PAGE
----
2. Van Ryn J et al. Dabigatran etexilate – a novel, reversible, oral direct thrombin inhibitor: Interpretation of coagulation assays and reversal of anticoagulant activity. Thromb Haemost 2010;103:116-1127.
For Patients: the same information, written for patients, can be found here.

Disclosure:  I have no relevant financial conflict of interest with this blog entry.

Last updated: April 15th, 2011

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8 Responses to “Pradaxa: Interruption for Colonoscopies, Dental Procedures, Surgery, etc.”

  1. Dr Lachie Hayes says:

    While looking through the excellent guideline you have generously offered for wider use I came upon the following question about potentially “bridging” in patients on dabigatran (Pradaxa).

    Although currently recommended / approved for AF, I am aware that off-label use has occurred anecdotally (mechanical valves etc) and will likely occur increasingly in the future. For a patient estimated to be at HIGH thrombotic risk leading up to a major procedure with normal renal function, is there any recommendation on whether bridging strategies are required? The offset of dabigatran is much quicker than warfarin.

    The Van Ryn article recommends holding for 2-4 days for these cases but the same article indicates that the anticoagulant effect should be markedly reduced by 12-24 hours and that LMWH should be started within 12 hours of the last dose of dabigatran.

    Does this mean that for HIGH thrombotic risk patients, they should “bridge” with some form of parenteral anticoagulant, i.e. if they stop 4 days before, should they start LMWH that evening etc?

    Thanks

    Lachie Hayes

    • Stephan Moll says:

      No, bridging would not make any sense. The half-life of Pradaxa is very similar to that of the LMWHs. Thus, if one were to bridge, one would just replace one anticoagulant with another, still having to wait the same amount of time after the last LMWH dose for the drug to be completetely cleared to minimize the risk of bleeding with surgery.

      • Dr Lachie Hayes says:

        Thanks for the reply.
        I suppose I am concerned by the wide range given in the van Ryn article for major procedures. For LOW thrombotic risk patients this is not an issue probably but I’m worried about patients on dabigatran / Pradaxa with AF who have other high risk features or concomitant recent VTE.
        I don’t usually stop LMWH 2-4 days before a procedure in HIGH thrombotic risk patients with normal renal function as it has a similar short half-life (although half full therapeutic dose 24 hours before may be warranted in patients with HIGH bleeding risk to avoid any significant residual anti-Xa effect).
        I’m unclear why the article recommends this approach if the half-life of dabigatran is short as it says – to me this strategy would result in a 2-3 day period of no anticoagulation at all. Granted perioperative anticoagulation is more of an art than a science but this seems to contradict itself.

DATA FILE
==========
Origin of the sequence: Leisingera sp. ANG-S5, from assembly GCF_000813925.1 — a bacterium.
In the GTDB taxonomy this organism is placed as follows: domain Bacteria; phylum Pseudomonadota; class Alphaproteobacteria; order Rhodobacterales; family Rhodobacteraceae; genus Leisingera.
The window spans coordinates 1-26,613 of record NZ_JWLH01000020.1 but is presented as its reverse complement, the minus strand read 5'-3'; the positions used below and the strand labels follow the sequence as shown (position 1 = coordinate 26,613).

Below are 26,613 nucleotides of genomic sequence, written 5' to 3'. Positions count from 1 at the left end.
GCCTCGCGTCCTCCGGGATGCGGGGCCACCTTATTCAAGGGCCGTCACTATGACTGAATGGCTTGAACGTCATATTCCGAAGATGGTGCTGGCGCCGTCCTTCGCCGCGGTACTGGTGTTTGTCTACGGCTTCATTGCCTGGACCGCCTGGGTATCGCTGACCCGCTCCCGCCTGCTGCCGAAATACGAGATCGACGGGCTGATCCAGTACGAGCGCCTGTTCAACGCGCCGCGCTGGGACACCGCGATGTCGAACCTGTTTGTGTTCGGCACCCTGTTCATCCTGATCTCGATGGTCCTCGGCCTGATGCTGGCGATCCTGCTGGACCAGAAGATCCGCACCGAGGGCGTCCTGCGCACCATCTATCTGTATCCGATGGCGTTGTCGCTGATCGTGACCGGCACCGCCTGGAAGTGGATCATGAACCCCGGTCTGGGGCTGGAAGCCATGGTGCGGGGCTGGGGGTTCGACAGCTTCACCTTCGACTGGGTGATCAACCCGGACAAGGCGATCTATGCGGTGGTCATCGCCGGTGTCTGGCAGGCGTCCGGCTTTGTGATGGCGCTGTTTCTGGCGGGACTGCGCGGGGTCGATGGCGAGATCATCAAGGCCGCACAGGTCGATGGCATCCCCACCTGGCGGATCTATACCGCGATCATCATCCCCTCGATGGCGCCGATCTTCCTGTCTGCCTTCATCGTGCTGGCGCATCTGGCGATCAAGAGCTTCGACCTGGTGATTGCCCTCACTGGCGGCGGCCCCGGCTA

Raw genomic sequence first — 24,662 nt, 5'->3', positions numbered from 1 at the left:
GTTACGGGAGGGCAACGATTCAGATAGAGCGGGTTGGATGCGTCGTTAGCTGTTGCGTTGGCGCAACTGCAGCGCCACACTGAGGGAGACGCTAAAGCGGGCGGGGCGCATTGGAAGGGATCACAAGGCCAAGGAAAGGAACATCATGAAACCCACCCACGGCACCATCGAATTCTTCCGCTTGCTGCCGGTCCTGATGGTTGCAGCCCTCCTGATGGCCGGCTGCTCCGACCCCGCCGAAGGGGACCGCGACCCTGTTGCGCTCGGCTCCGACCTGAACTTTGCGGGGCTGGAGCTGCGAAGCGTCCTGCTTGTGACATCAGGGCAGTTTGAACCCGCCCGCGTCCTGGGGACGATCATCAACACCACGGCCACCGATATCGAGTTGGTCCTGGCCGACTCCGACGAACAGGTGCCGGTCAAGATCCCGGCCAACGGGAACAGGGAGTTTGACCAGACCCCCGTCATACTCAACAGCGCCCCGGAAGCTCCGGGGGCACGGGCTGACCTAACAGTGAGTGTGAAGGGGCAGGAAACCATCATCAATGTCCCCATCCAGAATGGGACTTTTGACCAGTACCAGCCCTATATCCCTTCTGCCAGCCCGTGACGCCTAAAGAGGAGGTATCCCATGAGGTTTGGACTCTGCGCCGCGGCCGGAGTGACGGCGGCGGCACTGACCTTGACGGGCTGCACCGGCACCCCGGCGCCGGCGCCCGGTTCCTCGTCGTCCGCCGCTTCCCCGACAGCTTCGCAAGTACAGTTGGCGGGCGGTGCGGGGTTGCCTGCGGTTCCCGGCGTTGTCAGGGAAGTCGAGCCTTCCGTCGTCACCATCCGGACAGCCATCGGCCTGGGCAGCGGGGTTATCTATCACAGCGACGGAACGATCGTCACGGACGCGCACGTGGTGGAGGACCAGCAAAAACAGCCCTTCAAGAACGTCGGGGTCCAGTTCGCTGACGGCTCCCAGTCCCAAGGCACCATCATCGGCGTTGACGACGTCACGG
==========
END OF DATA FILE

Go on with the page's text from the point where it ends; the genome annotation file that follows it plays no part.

• Stephan Moll says:

          For the issues we are discussing – when to discontinue Pradaxa prior to surgeries – I would point our that the half lives of LMWHs and Pradaxa are quite different: 3-5 hours for LMWHs after s.c. dosing [Hirsh J et al. Chest 2008;133:141S-159S], and 11-22 hours for Pradaxa (van Ryn J et al. Thromb Haemost 2010;103:1116-1127]. Given that most of any drug effect is gone within 5 half-lives, this would be 15-25 hours after s.c. injection for LMWHs (in the person with normal renal function), and 55-110 hours (i.e. 2-4 days) after discontinuation of Pradaxa (in the person with normal renal function). So, the vanRyn table makes sense to me. However, a problem in regards to the high risk thrombosis patients – and I agree with you on your concern – is that the variability of the half-life for Pradaxa is so wide (11-22 hours) that one does, indeed, worry about that patient if he/she is off anticoagulants, if that person were to have a short Dabigatran half-life, yet would be kept off anticoagulation for 4 days. In these high risk thrombosis patients a monitoring test would be nice to have to know when most of the Pradaxa is out of the system (or, phrased differently, if significant amounts of Dabigatran are still circulating).

  2. Dr Lachie Hayes says:

    I think that’s cleared up my confusion – you mentioned the half-lives of LMWH and dabigatran were similar and I suppose they are in terms of making bd dosing feasible but when I remembered the actual figures I realise they are significantly different enough in this scenario (particularly accounting for the variability of dabigatran) to be a potential issue.
    Thanks.